The Museum of Ventura County's Agriculture Museum opened in Santa Paula on September 25, 2011. The realization of more than 40 years of effort and dedication by supporters, the Agriculture Museum is housed in the landmark restored Mill building at 926 Railroad Avenue, beside the railroad tracks and across from the depot in Santa Paula. The Mill was built in 1888 as an agricultural warehouse and later served as a feed and grain outlet and an antiques mall.
The Agriculture Museum operates as a satellite of the Museum of Ventura County in Downtown Ventura. Museum members will have membership privileges at both facilities.
The 12,000 sq ft building is owned by the Ventura County Transportation Commission, which invested $1.86 million in renovations to bring it up to code. The Museum of Ventura County has a 99-year lease to occupy the building at $1 a year. The museum is financially responsible for tenant improvements and all operating and maintenance costs.
The Agriculture Museum focuses exclusively on the county’s agricultural heritage, telling the story of local farming and ranching from the Mission period to the present and beyond.
The heart of the Agriculture Museum’s collection is a remarkable assemblage of vintage farm equipment and tools amassed over the years by a group of longtime county residents, led by Oxnard farmer Bob Pfeiler. The collection includes tractors, blacksmith anvils, plows, grain drills, bean threshers, orchard wind machines and hand-operated nut hullers.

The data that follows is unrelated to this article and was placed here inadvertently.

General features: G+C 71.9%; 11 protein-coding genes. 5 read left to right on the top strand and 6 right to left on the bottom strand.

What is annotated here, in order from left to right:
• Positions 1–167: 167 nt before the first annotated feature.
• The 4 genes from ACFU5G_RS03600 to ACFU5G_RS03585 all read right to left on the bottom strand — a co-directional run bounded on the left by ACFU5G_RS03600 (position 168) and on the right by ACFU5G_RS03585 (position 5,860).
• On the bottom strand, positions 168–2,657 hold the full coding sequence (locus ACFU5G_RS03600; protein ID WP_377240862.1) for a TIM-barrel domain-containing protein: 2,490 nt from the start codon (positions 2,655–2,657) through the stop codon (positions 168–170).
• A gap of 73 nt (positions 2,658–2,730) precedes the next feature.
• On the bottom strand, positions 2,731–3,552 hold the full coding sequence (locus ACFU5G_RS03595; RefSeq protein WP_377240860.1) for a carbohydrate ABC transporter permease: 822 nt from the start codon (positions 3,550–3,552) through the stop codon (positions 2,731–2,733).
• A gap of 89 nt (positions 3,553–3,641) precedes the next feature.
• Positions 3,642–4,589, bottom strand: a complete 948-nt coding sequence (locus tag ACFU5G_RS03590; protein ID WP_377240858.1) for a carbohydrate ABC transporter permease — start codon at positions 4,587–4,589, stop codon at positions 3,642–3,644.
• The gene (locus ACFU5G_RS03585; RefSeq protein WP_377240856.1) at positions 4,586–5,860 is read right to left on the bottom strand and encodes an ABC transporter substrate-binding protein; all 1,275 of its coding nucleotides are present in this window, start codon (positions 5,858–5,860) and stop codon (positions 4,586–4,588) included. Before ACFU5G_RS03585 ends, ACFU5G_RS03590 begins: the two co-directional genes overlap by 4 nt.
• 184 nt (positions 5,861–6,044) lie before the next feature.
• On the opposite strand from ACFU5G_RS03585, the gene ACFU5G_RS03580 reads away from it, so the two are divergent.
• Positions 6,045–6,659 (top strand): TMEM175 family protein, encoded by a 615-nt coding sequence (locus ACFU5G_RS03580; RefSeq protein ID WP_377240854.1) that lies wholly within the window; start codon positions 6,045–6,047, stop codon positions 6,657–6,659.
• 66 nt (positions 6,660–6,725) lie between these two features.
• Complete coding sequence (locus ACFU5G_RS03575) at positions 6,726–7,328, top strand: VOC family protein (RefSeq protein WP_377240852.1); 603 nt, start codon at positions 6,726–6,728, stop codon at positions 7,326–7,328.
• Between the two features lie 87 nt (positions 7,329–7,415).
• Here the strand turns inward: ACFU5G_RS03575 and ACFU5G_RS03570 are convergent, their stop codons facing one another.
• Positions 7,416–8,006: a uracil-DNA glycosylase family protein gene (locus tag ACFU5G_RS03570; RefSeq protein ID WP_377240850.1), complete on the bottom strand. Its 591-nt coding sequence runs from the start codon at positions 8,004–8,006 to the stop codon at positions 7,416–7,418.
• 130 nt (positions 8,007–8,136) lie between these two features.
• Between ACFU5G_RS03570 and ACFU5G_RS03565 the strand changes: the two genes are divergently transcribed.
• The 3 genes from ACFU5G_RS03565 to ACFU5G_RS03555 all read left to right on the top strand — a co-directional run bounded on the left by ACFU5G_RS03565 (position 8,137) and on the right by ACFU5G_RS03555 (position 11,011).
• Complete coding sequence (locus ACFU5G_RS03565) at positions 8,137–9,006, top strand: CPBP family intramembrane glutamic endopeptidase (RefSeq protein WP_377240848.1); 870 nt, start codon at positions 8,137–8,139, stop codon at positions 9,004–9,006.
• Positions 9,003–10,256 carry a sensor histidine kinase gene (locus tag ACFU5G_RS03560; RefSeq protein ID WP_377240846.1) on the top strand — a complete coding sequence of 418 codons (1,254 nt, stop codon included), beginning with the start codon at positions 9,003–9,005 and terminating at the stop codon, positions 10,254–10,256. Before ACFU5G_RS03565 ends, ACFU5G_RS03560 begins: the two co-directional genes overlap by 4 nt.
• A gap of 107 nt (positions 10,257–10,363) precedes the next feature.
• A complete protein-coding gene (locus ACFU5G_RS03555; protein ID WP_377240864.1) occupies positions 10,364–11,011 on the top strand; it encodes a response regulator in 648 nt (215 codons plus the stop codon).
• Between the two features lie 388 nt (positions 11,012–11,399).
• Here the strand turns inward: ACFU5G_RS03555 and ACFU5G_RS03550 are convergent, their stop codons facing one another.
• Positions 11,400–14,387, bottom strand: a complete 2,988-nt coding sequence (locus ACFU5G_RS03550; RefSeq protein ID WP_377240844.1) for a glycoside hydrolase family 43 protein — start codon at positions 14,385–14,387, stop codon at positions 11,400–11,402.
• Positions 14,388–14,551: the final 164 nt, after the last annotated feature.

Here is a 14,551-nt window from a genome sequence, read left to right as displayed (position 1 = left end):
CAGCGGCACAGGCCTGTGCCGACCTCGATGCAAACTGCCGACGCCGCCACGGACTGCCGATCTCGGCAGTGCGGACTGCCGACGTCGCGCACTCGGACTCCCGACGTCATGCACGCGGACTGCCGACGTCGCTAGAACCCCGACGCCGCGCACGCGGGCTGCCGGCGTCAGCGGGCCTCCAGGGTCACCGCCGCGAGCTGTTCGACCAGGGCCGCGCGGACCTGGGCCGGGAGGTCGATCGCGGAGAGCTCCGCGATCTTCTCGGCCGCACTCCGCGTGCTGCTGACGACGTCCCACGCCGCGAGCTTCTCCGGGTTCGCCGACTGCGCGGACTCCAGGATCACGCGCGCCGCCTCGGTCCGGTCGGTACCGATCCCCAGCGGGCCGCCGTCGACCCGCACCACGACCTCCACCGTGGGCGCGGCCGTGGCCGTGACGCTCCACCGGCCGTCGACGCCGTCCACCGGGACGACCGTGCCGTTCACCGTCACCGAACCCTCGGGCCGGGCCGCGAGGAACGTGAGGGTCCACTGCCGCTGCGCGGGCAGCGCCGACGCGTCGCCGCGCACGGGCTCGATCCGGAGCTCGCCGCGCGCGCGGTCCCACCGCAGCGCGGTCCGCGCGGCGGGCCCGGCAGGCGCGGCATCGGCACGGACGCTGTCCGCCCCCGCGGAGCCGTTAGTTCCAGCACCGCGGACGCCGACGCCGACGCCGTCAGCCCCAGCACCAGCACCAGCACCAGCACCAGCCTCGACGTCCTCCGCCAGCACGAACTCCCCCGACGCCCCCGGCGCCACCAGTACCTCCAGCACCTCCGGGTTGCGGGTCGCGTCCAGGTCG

In addition, the museum owns an impressive collection of clothing, periodicals, photographs and other unique artifacts. Containing nearly 1,000 items, the museum’s farm collection is one of the most extensive in the state and ranks as an important national collection. There's also a live indoor honeybee exhibit that is mesmerizing to watch for kids and adults alike!
The museum features both permanent and changing exhibits. Permanent exhibits focus on broad thematic areas relevant to agriculture, including history, geography, technology, water, labor, economics, and the mechanics of farming. The exhibits describe how Ventura County’s agricultural roots have shaped the region, describe the role agriculture continues to play in the economy, landscape and culture of the county, and examine the issues and forces that will shape the industry’s future.
General public admission to the Agriculture Museum (as of November 2018) is $5 for adults, $3 for seniors, students and AAA members with ID, $1 children 6-17, and free for children under age 6. Open Wednesday through Sunday, 10am to 4pm.
ADMISSION FREE on FIRST SUNDAYS of the month.
For more information, visit venturamuseum.org/visit-agriculture-museum.